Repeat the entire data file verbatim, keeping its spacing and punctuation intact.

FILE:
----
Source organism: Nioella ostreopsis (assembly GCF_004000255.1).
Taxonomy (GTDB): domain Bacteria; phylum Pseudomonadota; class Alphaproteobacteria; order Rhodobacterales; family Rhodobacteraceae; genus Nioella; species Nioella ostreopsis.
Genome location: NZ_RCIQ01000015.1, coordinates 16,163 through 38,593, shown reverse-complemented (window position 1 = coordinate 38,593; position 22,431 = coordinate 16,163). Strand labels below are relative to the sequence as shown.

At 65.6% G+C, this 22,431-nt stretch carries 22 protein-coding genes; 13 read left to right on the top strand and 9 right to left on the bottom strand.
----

Source organism: Nioella ostreopsis (assembly GCF_004000255.1).
Taxonomy (GTDB): domain Bacteria; phylum Pseudomonadota; class Alphaproteobacteria; order Rhodobacterales; family Rhodobacteraceae; genus Nioella; species Nioella ostreopsis.
Genome location: NZ_RCIQ01000015.1, coordinates 16,163 through 38,593, shown reverse-complemented (window position 1 = coordinate 38,593; position 22,431 = coordinate 16,163). Strand labels below are relative to the sequence as shown.

At 65.6% G+C, this 22,431-nt stretch carries 22 protein-coding genes; 13 read left to right on the top strand and 9 right to left on the bottom strand.